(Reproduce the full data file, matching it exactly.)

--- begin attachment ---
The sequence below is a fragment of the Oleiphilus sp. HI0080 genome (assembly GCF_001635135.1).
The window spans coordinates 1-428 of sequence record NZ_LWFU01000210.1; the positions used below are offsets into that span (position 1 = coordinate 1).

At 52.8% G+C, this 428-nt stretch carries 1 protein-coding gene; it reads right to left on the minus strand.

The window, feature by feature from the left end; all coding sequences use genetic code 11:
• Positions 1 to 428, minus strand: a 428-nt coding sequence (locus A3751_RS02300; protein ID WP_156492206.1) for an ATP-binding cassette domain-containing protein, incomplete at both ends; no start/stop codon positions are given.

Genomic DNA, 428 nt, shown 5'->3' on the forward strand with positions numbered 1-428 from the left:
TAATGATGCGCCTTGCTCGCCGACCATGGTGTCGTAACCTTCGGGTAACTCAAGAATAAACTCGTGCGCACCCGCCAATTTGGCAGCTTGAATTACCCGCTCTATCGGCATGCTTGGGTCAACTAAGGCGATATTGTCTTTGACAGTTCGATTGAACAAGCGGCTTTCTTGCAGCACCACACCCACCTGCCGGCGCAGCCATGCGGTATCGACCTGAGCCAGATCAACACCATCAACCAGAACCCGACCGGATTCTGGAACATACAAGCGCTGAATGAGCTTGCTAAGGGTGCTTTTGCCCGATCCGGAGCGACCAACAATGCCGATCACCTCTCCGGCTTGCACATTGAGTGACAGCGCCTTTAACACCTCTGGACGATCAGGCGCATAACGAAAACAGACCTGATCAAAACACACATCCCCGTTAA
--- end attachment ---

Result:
The sequence below is a fragment of the Oleiphilus sp. HI0080 genome (assembly GCF_001635135.1).
The window spans coordinates 1-428 of sequence record NZ_LWFU01000210.1; the positions used below are offsets into that span (position 1 = coordinate 1).

At 52.8% G+C, this 428-nt stretch carries 1 protein-coding gene; it reads right to left on the minus strand.

The window, feature by feature from the left end; all coding sequences use genetic code 11:
• Positions 1 to 428, minus strand: a 428-nt coding sequence (locus A3751_RS02300; protein ID WP_156492206.1) for an ATP-binding cassette domain-containing protein, incomplete at both ends; no start/stop codon positions are given.

Genomic DNA, 428 nt, shown 5'->3' on the forward strand with positions numbered 1-428 from the left:
TAATGATGCGCCTTGCTCGCCGACCATGGTGTCGTAACCTTCGGGTAACTCAAGAATAAACTCGTGCGCACCCGCCAATTTGGCAGCTTGAATTACCCGCTCTATCGGCATGCTTGGGTCAACTAAGGCGATATTGTCTTTGACAGTTCGATTGAACAAGCGGCTTTCTTGCAGCACCACACCCACCTGCCGGCGCAGCCATGCGGTATCGACCTGAGCCAGATCAACACCATCAACCAGAACCCGACCGGATTCTGGAACATACAAGCGCTGAATGAGCTTGCTAAGGGTGCTTTTGCCCGATCCGGAGCGACCAACAATGCCGATCACCTCTCCGGCTTGCACATTGAGTGACAGCGCCTTTAACACCTCTGGACGATCAGGCGCATAACGAAAACAGACCTGATCAAAACACACATCCCCGTTAA